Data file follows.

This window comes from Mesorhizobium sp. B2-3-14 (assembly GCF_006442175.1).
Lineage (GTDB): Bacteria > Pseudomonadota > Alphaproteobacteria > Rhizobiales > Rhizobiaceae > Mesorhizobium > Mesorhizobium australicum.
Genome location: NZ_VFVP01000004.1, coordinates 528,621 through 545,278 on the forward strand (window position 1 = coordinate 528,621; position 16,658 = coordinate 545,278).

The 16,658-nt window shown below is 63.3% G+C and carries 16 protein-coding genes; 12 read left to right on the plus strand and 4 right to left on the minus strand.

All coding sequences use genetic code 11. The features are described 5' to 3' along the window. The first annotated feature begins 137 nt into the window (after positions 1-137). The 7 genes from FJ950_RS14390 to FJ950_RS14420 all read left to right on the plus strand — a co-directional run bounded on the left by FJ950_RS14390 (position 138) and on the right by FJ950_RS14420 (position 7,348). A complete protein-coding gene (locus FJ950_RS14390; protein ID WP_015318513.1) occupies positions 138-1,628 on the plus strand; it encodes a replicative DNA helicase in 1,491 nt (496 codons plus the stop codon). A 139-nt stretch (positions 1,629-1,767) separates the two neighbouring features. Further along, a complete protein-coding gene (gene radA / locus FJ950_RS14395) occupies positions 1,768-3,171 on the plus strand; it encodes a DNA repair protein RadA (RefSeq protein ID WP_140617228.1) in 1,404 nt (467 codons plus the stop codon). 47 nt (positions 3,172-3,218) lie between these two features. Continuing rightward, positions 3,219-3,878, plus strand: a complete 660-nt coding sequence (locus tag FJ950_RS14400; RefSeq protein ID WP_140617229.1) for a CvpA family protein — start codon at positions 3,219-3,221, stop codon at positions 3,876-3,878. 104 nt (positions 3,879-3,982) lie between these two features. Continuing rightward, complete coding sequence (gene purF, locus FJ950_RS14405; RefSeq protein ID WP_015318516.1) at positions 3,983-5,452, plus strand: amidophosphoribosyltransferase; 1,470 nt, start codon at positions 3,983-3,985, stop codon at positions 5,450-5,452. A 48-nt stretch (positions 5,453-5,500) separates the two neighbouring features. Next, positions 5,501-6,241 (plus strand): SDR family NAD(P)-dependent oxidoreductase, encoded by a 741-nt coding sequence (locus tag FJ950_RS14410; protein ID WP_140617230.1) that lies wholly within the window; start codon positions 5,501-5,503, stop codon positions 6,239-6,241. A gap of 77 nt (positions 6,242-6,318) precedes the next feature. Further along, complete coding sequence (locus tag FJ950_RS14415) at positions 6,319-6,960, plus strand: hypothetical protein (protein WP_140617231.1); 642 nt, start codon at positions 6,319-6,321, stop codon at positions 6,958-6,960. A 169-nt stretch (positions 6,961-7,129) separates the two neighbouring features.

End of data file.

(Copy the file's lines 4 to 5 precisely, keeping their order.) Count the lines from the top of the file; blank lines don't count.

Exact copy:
The 16,658-nt window shown below is 63.3% G+C and carries 16 protein-coding genes; 12 read left to right on the plus strand and 4 right to left on the minus strand.

All coding sequences use genetic code 11. The features are described 5' to 3' along the window. The first annotated feature begins 137 nt into the window (after positions 1-137). The 7 genes from FJ950_RS14390 to FJ950_RS14420 all read left to right on the plus strand — a co-directional run bounded on the left by FJ950_RS14390 (position 138) and on the right by FJ950_RS14420 (position 7,348). A complete protein-coding gene (locus FJ950_RS14390; protein ID WP_015318513.1) occupies positions 138-1,628 on the plus strand; it encodes a replicative DNA helicase in 1,491 nt (496 codons plus the stop codon). A 139-nt stretch (positions 1,629-1,767) separates the two neighbouring features. Further along, a complete protein-coding gene (gene radA / locus FJ950_RS14395) occupies positions 1,768-3,171 on the plus strand; it encodes a DNA repair protein RadA (RefSeq protein ID WP_140617228.1) in 1,404 nt (467 codons plus the stop codon). 47 nt (positions 3,172-3,218) lie between these two features. Continuing rightward, positions 3,219-3,878, plus strand: a complete 660-nt coding sequence (locus tag FJ950_RS14400; RefSeq protein ID WP_140617229.1) for a CvpA family protein — start codon at positions 3,219-3,221, stop codon at positions 3,876-3,878. 104 nt (positions 3,879-3,982) lie between these two features. Continuing rightward, complete coding sequence (gene purF, locus FJ950_RS14405; RefSeq protein ID WP_015318516.1) at positions 3,983-5,452, plus strand: amidophosphoribosyltransferase; 1,470 nt, start codon at positions 3,983-3,985, stop codon at positions 5,450-5,452. A 48-nt stretch (positions 5,453-5,500) separates the two neighbouring features. Next, positions 5,501-6,241 (plus strand): SDR family NAD(P)-dependent oxidoreductase, encoded by a 741-nt coding sequence (locus tag FJ950_RS14410; protein ID WP_140617230.1) that lies wholly within the window; start codon positions 5,501-5,503, stop codon positions 6,239-6,241. A gap of 77 nt (positions 6,242-6,318) precedes the next feature. Further along, complete coding sequence (locus tag FJ950_RS14415) at positions 6,319-6,960, plus strand: hypothetical protein (protein WP_140617231.1); 642 nt, start codon at positions 6,319-6,321, stop codon at positions 6,958-6,960. A 169-nt stretch (positions 6,961-7,129) separates the two neighbouring features.